What Are the 4 Stages of Osteoarthritis?

A lot of older people experience osteoarthritis, a common type of arthritis that also happens to be a chronic condition affecting joints in the body. When cartilage between bones that usually cushions the joints no longer functions as intended– it wears down– then bones start rubbing against each other and the person experiences pain. Along with pain there’s usually some stiffness and swelling– and it’s harder for the joint to move in a “normal” way. Ugh. While osteoarthritis could affect almost any joint in the body, it’s usually causing problems for a person’s hands, knees, hips, feet and/or spine. 

The General Stages of Osteoarthritis

There are four general stages of osteoarthritis. The first stage is when a person has some minor wear-and-tear in a joint or two, but there’s little or no pain in that area. So stage 1 is “minor.” Stage 2, however, is “mild,” and that’s when a person might develop and notice bone spurs along with the feeling that the affected area is stiff, especially after sedentary periods. During stage 2, a person might benefit from wearing a brace. When stage 3– the “moderate” stage– happens, a person’s cartilage between bones has begun to erode or degrade to the point where the joint becomes inflamed. When this happens, it makes for an uncomfortable feeling that may hamper daily activities. Finally, stage 4– “severe”– is when a person’s lost nearly all the needed cartilage so the joint is very inflamed and the person is in a lot of pain.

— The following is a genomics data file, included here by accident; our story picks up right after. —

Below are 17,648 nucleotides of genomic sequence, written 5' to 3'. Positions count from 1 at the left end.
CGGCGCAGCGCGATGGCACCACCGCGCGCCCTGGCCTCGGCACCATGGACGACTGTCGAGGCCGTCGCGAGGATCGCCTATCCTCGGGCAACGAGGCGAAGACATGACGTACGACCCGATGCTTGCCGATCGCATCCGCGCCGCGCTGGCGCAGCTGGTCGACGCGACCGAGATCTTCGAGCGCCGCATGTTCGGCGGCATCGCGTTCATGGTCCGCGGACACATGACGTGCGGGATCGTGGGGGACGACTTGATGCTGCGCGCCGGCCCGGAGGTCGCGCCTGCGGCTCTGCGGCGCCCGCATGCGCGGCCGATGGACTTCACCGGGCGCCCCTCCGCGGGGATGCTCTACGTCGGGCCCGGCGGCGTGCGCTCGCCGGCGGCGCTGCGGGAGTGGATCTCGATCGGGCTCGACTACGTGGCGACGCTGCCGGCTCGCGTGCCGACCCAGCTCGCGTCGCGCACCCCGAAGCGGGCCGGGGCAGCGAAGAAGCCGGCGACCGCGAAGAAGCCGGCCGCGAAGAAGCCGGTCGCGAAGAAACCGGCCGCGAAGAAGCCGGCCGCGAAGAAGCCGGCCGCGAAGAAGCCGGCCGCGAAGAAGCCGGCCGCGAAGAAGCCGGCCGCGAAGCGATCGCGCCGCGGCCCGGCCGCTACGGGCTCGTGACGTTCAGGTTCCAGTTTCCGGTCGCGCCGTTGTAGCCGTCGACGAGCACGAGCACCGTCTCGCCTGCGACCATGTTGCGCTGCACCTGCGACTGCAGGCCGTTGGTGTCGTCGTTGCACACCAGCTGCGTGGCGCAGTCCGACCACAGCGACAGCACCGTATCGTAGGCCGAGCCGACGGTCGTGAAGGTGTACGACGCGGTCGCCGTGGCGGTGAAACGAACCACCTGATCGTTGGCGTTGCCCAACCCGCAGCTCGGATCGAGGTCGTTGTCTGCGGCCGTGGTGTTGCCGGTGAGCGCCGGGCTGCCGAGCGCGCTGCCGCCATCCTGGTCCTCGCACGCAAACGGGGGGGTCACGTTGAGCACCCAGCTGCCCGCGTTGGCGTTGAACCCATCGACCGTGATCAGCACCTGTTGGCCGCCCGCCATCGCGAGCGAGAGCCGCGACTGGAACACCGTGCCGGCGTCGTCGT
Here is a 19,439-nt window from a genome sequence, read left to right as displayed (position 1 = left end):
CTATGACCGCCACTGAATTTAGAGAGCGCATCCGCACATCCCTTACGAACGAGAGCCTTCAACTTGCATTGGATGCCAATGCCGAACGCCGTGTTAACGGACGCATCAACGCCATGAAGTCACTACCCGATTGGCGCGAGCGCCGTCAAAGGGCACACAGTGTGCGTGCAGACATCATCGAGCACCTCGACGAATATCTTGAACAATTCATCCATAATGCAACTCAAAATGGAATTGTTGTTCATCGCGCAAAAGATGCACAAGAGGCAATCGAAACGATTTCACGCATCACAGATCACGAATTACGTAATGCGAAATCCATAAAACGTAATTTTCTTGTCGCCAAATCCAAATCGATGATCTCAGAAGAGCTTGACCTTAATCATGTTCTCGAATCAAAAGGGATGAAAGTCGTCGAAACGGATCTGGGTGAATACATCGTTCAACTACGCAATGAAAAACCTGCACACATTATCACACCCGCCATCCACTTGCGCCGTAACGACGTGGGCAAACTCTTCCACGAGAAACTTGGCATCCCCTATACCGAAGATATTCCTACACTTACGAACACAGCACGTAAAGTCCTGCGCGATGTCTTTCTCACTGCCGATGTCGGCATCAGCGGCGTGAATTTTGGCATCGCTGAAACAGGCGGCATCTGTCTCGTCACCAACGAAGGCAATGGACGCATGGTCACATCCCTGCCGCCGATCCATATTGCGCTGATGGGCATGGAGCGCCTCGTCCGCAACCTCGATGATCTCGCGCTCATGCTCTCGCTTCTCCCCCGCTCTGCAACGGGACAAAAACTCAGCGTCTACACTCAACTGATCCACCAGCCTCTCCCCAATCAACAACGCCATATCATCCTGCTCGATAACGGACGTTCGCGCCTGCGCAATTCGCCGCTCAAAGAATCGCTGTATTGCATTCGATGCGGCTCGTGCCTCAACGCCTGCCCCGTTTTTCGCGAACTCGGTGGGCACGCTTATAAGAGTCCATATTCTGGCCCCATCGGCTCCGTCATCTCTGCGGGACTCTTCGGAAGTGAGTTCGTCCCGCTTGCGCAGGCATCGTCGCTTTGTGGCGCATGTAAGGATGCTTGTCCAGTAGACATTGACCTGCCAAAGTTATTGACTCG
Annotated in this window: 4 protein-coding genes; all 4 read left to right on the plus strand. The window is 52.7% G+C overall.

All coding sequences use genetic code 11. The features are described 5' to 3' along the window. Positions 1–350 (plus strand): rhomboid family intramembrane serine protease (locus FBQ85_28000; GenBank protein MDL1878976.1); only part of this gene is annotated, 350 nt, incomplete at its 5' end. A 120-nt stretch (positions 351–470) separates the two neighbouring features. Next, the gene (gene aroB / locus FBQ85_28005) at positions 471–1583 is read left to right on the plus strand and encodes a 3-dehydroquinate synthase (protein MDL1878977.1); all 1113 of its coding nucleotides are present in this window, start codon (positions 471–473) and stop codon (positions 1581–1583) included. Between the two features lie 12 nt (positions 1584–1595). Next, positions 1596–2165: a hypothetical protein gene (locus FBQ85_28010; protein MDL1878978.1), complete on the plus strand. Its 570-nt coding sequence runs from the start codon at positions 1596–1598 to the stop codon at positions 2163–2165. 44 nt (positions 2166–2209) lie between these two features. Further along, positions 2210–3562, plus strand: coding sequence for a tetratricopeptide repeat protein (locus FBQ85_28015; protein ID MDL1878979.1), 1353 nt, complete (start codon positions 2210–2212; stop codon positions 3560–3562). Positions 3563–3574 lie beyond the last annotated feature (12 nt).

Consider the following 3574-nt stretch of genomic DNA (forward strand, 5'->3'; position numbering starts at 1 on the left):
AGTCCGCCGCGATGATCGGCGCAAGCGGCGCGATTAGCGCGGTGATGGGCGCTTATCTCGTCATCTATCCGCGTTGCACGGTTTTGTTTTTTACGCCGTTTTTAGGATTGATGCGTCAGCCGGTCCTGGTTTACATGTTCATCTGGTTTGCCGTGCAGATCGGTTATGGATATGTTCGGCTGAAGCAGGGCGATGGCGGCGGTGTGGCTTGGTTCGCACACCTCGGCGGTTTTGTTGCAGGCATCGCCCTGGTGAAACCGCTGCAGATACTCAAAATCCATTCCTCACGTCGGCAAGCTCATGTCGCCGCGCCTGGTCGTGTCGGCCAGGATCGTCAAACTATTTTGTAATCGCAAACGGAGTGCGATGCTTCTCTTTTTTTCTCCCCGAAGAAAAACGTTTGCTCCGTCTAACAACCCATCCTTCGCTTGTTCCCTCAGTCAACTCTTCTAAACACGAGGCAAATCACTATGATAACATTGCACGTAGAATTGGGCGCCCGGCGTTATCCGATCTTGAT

If you or someone you know is experiencing any stage of osteoarthritis and not sure what could help ease the pain, consider calling The Helen Foundation and asking about Microdose Therapy.™ It eliminates pain, fatigue and related inflammation symptoms in days from cortisone-responding diseases such as osteoarthritis. Please call 480-734-8525. If you prefer using email, the email address is virgilsa@aol.com.